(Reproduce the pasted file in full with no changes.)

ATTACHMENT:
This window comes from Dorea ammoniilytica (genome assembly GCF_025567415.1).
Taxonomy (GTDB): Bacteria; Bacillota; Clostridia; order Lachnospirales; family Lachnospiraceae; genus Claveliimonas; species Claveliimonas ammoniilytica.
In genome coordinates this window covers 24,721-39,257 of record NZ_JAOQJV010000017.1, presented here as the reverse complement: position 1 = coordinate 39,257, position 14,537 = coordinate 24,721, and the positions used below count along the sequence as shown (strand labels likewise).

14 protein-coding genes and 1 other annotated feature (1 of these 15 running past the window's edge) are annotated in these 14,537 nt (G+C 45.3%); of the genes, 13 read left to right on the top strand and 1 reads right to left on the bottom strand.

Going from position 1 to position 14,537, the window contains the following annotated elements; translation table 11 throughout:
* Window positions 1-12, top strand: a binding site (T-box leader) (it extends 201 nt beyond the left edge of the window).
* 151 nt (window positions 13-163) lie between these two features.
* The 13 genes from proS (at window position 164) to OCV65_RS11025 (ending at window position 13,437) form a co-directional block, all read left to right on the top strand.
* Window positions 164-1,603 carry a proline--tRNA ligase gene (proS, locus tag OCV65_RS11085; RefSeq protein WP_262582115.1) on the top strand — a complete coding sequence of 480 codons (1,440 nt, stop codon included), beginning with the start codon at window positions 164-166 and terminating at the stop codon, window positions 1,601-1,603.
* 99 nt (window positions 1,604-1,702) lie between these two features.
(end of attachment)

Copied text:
This window comes from Dorea ammoniilytica (genome assembly GCF_025567415.1).
Taxonomy (GTDB): Bacteria; Bacillota; Clostridia; order Lachnospirales; family Lachnospiraceae; genus Claveliimonas; species Claveliimonas ammoniilytica.
In genome coordinates this window covers 24,721-39,257 of record NZ_JAOQJV010000017.1, presented here as the reverse complement: position 1 = coordinate 39,257, position 14,537 = coordinate 24,721, and the positions used below count along the sequence as shown (strand labels likewise).

14 protein-coding genes and 1 other annotated feature (1 of these 15 running past the window's edge) are annotated in these 14,537 nt (G+C 45.3%); of the genes, 13 read left to right on the top strand and 1 reads right to left on the bottom strand.

Going from position 1 to position 14,537, the window contains the following annotated elements; translation table 11 throughout:
* Window positions 1-12, top strand: a binding site (T-box leader) (it extends 201 nt beyond the left edge of the window).
* 151 nt (window positions 13-163) lie between these two features.
* The 13 genes from proS (at window position 164) to OCV65_RS11025 (ending at window position 13,437) form a co-directional block, all read left to right on the top strand.
* Window positions 164-1,603 carry a proline--tRNA ligase gene (proS, locus tag OCV65_RS11085; RefSeq protein WP_262582115.1) on the top strand — a complete coding sequence of 480 codons (1,440 nt, stop codon included), beginning with the start codon at window positions 164-166 and terminating at the stop codon, window positions 1,601-1,603.
* 99 nt (window positions 1,604-1,702) lie between these two features.